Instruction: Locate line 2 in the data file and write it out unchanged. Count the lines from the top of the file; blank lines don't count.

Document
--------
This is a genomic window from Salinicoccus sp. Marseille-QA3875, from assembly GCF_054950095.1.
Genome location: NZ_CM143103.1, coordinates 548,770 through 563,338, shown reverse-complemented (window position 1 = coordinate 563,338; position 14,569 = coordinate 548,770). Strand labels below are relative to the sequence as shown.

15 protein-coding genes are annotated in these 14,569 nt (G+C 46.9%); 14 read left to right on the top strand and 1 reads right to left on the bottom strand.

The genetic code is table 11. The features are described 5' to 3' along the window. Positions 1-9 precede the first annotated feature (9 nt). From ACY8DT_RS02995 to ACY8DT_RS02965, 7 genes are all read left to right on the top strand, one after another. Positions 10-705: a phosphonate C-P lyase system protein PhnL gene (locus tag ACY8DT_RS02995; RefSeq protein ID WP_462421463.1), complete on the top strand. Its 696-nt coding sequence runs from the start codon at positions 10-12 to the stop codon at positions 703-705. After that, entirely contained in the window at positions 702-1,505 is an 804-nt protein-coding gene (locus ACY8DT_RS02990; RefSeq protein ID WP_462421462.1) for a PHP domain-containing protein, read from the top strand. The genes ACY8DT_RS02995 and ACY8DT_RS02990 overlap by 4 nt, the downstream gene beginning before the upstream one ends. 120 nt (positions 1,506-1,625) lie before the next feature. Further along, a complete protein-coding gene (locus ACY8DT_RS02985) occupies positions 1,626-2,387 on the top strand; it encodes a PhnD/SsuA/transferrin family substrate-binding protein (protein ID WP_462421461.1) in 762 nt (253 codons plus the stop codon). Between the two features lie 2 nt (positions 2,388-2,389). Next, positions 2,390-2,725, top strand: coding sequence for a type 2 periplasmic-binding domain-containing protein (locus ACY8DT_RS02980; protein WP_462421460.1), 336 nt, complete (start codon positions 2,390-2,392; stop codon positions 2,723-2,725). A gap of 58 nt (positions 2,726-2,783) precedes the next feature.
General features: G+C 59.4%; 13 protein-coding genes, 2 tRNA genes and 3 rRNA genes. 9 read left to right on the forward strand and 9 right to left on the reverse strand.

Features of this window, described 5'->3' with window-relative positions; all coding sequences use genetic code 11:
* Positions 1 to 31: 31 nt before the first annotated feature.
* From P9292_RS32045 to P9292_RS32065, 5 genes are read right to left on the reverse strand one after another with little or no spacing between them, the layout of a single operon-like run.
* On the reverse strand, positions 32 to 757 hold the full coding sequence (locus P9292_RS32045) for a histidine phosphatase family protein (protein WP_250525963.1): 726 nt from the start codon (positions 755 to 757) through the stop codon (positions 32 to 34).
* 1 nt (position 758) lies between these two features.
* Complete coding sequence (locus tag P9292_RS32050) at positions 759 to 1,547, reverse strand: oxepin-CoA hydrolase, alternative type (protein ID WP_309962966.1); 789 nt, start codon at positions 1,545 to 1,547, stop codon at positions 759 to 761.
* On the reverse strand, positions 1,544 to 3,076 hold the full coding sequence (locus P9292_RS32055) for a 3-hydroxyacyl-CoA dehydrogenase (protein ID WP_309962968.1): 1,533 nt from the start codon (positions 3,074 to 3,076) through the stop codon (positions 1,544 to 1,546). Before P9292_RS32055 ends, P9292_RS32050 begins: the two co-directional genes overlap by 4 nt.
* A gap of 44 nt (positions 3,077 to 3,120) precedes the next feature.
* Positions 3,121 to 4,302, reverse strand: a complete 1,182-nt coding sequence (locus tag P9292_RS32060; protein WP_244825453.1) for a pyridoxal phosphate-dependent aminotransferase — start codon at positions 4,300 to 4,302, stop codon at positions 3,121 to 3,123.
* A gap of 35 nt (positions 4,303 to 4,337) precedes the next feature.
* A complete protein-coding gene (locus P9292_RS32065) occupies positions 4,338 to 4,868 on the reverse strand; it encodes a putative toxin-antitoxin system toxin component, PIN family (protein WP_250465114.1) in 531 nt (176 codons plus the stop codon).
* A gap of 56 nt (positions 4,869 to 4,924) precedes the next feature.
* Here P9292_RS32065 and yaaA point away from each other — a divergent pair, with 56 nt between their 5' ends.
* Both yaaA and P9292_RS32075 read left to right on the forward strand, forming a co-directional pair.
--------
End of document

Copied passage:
Genome location: NZ_CM143103.1, coordinates 548,770 through 563,338, shown reverse-complemented (window position 1 = coordinate 563,338; position 14,569 = coordinate 548,770). Strand labels below are relative to the sequence as shown.